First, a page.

In the United Kingdom, general elections occur at least every five years. About 650 constituencies return a member of Parliament. Prior to 1945, electoral competition in the United Kingdom exhibited features which make meaningful comparisons with modern results difficult. Hence, unless otherwise stated, records are based on results since the 1945 general election, and earlier exceptional results are listed separately.
For comparison purposes the following definitions have been adopted.
Gain – victory by a party which was not victorious at the immediate previous election.
Loss – defeat of a party which was victorious at the immediate previous election.
Hold – victory by a party which was victorious at the immediate previous election.
Win – victory by a party. Ambiguous term that could mean either a gain or a hold.
Incumbent – the party which held the seat at the immediate previous election, irrespective of any intervening change of candidate or candidate's change of party.
Third party – In England, since 1922, the "third party" has been the Liberal party through its Alliance with the SDP and their successors up to the present day Liberal Democrats. Additionally, in Scotland and Wales the Scottish National Party and Plaid Cymru are also considered to be third parties. Prior to 1922, the third party was the Labour party.
Minor party – parties smaller than the third party
Uncontested – an election where only one candidate is put forward. No votes are actually cast and the candidate is by default the victor.
Notional – boundary changes occur about every 10–15 years. The political composition of many seats is changed as a result, sometimes decisively. Professors Colin Rallings and Michael Thrasher have compiled notional results for the last few sets of boundary changes, predicting what the result would have been at the previous election under the new boundaries.
For more information about what is meant by the term "swing", see Swing (politics)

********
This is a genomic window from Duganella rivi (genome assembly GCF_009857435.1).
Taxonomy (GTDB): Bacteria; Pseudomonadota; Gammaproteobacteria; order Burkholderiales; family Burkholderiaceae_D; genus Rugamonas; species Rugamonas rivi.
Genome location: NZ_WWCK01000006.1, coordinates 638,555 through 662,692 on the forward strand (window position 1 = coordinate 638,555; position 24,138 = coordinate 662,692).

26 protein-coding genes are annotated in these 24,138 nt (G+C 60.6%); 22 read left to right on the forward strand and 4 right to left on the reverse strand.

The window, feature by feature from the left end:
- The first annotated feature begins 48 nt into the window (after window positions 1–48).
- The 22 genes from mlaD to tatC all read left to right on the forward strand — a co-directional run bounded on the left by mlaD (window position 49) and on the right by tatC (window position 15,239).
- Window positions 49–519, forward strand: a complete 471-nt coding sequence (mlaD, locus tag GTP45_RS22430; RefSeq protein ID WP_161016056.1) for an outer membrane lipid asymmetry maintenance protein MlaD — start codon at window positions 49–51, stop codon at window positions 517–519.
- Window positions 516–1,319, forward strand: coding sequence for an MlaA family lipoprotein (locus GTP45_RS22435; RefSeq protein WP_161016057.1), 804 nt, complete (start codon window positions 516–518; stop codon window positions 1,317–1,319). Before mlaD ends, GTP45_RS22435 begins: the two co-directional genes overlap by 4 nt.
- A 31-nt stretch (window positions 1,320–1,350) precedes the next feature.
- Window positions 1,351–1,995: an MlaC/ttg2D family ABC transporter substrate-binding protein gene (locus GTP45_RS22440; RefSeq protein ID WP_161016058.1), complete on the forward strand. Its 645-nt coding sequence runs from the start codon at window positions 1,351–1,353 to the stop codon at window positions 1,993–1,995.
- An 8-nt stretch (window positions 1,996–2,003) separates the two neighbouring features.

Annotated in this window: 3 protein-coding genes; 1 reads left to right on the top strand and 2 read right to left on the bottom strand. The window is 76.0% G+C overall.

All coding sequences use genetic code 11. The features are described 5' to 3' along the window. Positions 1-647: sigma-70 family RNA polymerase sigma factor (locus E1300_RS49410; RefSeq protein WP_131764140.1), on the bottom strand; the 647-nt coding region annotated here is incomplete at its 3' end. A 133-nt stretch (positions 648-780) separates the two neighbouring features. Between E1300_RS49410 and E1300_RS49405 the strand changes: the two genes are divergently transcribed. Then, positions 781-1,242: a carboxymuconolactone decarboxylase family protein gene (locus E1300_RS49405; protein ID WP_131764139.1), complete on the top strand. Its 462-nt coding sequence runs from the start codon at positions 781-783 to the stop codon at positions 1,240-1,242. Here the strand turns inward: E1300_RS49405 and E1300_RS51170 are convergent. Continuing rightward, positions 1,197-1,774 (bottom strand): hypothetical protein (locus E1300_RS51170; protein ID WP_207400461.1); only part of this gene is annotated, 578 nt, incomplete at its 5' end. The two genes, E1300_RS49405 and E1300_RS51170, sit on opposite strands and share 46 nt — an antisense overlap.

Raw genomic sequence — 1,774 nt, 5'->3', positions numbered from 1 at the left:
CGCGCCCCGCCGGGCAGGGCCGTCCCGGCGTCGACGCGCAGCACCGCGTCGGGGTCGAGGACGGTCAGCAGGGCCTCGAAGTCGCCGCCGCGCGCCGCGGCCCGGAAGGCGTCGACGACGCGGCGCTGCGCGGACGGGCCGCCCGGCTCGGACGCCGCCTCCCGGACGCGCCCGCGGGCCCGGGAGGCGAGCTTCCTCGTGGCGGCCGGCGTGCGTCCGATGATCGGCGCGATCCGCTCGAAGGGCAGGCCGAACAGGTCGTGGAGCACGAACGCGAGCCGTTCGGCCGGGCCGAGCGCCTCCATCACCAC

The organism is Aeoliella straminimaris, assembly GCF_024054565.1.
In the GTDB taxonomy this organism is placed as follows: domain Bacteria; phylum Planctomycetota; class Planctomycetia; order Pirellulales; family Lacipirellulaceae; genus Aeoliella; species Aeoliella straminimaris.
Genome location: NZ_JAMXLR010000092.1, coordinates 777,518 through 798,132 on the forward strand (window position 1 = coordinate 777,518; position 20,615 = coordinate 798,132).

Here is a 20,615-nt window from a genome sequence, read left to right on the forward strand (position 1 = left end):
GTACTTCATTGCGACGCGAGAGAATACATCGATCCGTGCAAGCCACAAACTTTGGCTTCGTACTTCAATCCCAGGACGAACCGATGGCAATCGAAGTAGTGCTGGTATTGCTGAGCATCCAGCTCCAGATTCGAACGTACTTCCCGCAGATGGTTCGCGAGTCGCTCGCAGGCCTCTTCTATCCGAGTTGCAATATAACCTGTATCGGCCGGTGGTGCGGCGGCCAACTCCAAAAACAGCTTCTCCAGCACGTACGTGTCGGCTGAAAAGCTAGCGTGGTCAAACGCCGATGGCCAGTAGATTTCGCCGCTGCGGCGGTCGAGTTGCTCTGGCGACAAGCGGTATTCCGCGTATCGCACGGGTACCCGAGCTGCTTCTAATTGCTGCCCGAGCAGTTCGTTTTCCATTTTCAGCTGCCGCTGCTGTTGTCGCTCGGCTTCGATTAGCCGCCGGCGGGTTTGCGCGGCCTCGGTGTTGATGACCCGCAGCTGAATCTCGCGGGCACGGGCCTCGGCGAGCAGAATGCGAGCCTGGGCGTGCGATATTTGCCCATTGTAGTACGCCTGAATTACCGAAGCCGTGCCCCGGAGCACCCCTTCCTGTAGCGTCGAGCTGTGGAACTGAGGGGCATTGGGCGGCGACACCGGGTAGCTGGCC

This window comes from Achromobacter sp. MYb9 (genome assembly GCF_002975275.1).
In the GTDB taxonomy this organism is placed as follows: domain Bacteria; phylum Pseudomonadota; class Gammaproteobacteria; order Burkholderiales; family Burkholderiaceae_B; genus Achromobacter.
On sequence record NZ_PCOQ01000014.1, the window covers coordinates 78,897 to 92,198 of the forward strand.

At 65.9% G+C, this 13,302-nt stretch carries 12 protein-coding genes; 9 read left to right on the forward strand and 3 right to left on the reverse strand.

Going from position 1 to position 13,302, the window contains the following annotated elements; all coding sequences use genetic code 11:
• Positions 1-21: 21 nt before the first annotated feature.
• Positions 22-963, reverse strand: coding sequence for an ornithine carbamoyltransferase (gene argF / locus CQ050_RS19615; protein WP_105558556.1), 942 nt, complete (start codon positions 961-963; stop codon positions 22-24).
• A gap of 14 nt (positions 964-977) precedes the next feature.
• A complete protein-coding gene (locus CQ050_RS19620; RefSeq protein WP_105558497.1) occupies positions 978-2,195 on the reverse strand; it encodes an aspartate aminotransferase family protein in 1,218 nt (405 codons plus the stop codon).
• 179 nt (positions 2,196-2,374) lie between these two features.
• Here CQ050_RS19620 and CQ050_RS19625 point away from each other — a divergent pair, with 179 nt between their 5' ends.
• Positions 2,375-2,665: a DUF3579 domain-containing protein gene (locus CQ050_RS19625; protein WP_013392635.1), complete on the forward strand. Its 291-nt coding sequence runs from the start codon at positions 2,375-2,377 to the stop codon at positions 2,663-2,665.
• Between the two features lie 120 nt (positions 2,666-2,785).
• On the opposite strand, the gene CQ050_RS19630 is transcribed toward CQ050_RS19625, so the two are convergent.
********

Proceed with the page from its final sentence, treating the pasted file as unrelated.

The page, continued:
1931 general election – 14.4% swing from Labour to National Government: 20
1945 general election – 11.8% swing from Conservative/National Liberal to Labour
1997 general election – 10.2% swing from Conservative to Labour
1906 general election – 5.4% swing from Conservative to Liberal
1979 general election – 5.3% swing from Labour to Conservative
2010 general election – 5.1% swing from Labour to Conservative
From Conservative to Labour
Brent North, 1997 – 18.8% (Labour gain)
From Labour to Conservative
Bassetlaw, 2019 – 18.4% (Conservative gain)
From Labour to Liberal Democrat
Brent East, 2005 – 29% (Liberal Democrat gain)
From Labour to SNP
Glasgow North East, 2015 – 39.3% (SNP gain)
From Liberal Democrat to Labour
Brent Central, 2015 – 28.3% (Labour gain)
From SNP to Conservative
Gordon, 2017 – 20.4% (Conservative gain)
Largest fall in percentage share of vote
A party's share of the vote at a general election is not always matched at subsequent general elections, but given the five-year maximum term of a Parliament since 1911, reductions of 10% or more (on the national level) or around 30% or more (in individual constituencies) are unusual.
The Scottish National and Democratic Unionist parties have never lost a 30% or larger percentage share of the vote in a single constituency.
Largest increase in percentage share of vote
These records detail the change in the share of the vote by parties when compared to the same constituency in the previous general election. In some cases, such as Brent East in 2005 for the Liberal Democrats, the figures should be framed by the context of a by-election in that constituency between the two elections.
Largest winning share of the vote
The five largest shares of the vote won by any candidate, since 1918, are as follows:
Largest number of votes
The most votes received by a single individual in a general election was Sir Cooper Rawson who polled 75,205 votes when being reelected as MP for Brighton in 1931. Brighton was a two-member constituency with a larger than average electorate. The most votes received by an individual in a single-seat constituency was 69,762 for Reginald Blair in Hendon in 1935.: 101
The largest majority received by an individual is also Sir Cooper Rawson, reelected with a majority of 62,253 (35.2% of votes) at Brighton in 1931.: 101 The largest majority received by a woman is 38,823 (71.4% of votes) by the Countess of Iveagh elected MP for Southend in 1931.
Lowest winning share of the vote
All general election victors receiving less than 33.33% of the vote are listed. The list is complete from 1945 onwards. Seats with more than one member are omitted.
Lowest share of the vote
Major parties less than 1% of the vote
The Conservatives' worst vote outside Northern Ireland was 1.1% for A. Seaton in Pontypridd in 1918.
Labour's worst vote was 2.2% for Samuel McLaren in Glasgow Bridgeton in 1935 and in 2010 for Jonathan Todd in Westmorland and Lonsdale.
Candidates winning fewer than ten votes
Candidates in general elections since 1918 who won fewer than ten votes:
Both W. M. Somerville in Bewdley at the 1874 United Kingdom general election and F. R. Lees in Drogheda at the 1852 United Kingdom general election received no votes.: 102
7: Peterborough, 1966: 102